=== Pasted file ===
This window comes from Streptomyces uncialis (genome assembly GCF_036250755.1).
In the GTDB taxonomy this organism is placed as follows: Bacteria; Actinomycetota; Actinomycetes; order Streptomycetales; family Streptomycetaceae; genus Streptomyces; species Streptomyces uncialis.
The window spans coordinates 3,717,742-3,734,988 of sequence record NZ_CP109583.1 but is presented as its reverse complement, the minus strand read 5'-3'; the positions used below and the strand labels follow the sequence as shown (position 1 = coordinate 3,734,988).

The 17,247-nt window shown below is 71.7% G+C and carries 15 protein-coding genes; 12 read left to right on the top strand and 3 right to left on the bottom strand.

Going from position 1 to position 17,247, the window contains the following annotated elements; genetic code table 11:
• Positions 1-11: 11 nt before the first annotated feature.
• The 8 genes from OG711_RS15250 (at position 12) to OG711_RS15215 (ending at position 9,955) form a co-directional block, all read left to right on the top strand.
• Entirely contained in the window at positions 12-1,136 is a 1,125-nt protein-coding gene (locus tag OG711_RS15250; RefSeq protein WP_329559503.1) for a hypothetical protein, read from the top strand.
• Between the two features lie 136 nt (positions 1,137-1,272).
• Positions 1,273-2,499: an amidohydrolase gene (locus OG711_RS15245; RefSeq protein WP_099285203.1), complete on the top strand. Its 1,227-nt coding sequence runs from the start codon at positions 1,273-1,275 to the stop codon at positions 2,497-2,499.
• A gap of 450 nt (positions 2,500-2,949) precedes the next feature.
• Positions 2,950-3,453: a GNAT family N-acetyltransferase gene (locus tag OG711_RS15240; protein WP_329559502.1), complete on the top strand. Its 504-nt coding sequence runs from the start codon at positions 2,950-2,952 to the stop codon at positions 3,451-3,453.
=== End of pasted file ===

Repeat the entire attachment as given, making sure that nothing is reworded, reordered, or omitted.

This window comes from Streptomyces uncialis (genome assembly GCF_036250755.1).
In the GTDB taxonomy this organism is placed as follows: Bacteria; Actinomycetota; Actinomycetes; order Streptomycetales; family Streptomycetaceae; genus Streptomyces; species Streptomyces uncialis.
The window spans coordinates 3,717,742-3,734,988 of sequence record NZ_CP109583.1 but is presented as its reverse complement, the minus strand read 5'-3'; the positions used below and the strand labels follow the sequence as shown (position 1 = coordinate 3,734,988).

The 17,247-nt window shown below is 71.7% G+C and carries 15 protein-coding genes; 12 read left to right on the top strand and 3 right to left on the bottom strand.

Going from position 1 to position 17,247, the window contains the following annotated elements; genetic code table 11:
• Positions 1-11: 11 nt before the first annotated feature.
• The 8 genes from OG711_RS15250 (at position 12) to OG711_RS15215 (ending at position 9,955) form a co-directional block, all read left to right on the top strand.
• Entirely contained in the window at positions 12-1,136 is a 1,125-nt protein-coding gene (locus tag OG711_RS15250; RefSeq protein WP_329559503.1) for a hypothetical protein, read from the top strand.
• Between the two features lie 136 nt (positions 1,137-1,272).
• Positions 1,273-2,499: an amidohydrolase gene (locus OG711_RS15245; RefSeq protein WP_099285203.1), complete on the top strand. Its 1,227-nt coding sequence runs from the start codon at positions 1,273-1,275 to the stop codon at positions 2,497-2,499.
• A gap of 450 nt (positions 2,500-2,949) precedes the next feature.
• Positions 2,950-3,453: a GNAT family N-acetyltransferase gene (locus tag OG711_RS15240; protein WP_329559502.1), complete on the top strand. Its 504-nt coding sequence runs from the start codon at positions 2,950-2,952 to the stop codon at positions 3,451-3,453.